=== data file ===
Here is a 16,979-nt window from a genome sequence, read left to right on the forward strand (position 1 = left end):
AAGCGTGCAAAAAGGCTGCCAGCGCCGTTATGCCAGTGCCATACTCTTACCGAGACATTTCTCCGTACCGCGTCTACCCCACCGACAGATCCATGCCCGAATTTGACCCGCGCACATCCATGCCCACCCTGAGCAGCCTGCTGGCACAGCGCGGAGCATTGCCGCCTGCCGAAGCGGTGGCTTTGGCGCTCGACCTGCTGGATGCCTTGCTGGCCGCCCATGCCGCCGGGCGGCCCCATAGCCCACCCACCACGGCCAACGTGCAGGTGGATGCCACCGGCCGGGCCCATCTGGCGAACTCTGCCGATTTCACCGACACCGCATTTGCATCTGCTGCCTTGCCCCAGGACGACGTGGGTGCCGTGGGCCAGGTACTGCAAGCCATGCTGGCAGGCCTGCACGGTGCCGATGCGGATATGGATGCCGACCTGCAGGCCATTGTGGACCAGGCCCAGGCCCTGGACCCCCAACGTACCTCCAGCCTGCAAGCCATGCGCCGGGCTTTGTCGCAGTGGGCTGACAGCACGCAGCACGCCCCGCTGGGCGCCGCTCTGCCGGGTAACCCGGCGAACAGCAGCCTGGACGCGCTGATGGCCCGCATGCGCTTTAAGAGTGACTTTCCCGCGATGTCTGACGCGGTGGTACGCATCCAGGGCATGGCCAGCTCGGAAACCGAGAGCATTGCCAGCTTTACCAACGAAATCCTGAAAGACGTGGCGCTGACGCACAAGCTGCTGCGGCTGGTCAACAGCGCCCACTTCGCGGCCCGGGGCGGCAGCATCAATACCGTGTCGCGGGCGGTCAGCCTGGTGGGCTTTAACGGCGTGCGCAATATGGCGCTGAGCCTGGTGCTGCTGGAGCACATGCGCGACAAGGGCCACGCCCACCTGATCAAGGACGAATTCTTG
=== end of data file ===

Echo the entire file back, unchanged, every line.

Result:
Here is a 16,979-nt window from a genome sequence, read left to right on the forward strand (position 1 = left end):
AAGCGTGCAAAAAGGCTGCCAGCGCCGTTATGCCAGTGCCATACTCTTACCGAGACATTTCTCCGTACCGCGTCTACCCCACCGACAGATCCATGCCCGAATTTGACCCGCGCACATCCATGCCCACCCTGAGCAGCCTGCTGGCACAGCGCGGAGCATTGCCGCCTGCCGAAGCGGTGGCTTTGGCGCTCGACCTGCTGGATGCCTTGCTGGCCGCCCATGCCGCCGGGCGGCCCCATAGCCCACCCACCACGGCCAACGTGCAGGTGGATGCCACCGGCCGGGCCCATCTGGCGAACTCTGCCGATTTCACCGACACCGCATTTGCATCTGCTGCCTTGCCCCAGGACGACGTGGGTGCCGTGGGCCAGGTACTGCAAGCCATGCTGGCAGGCCTGCACGGTGCCGATGCGGATATGGATGCCGACCTGCAGGCCATTGTGGACCAGGCCCAGGCCCTGGACCCCCAACGTACCTCCAGCCTGCAAGCCATGCGCCGGGCTTTGTCGCAGTGGGCTGACAGCACGCAGCACGCCCCGCTGGGCGCCGCTCTGCCGGGTAACCCGGCGAACAGCAGCCTGGACGCGCTGATGGCCCGCATGCGCTTTAAGAGTGACTTTCCCGCGATGTCTGACGCGGTGGTACGCATCCAGGGCATGGCCAGCTCGGAAACCGAGAGCATTGCCAGCTTTACCAACGAAATCCTGAAAGACGTGGCGCTGACGCACAAGCTGCTGCGGCTGGTCAACAGCGCCCACTTCGCGGCCCGGGGCGGCAGCATCAATACCGTGTCGCGGGCGGTCAGCCTGGTGGGCTTTAACGGCGTGCGCAATATGGCGCTGAGCCTGGTGCTGCTGGAGCACATGCGCGACAAGGGCCACGCCCACCTGATCAAGGACGAATTCTTG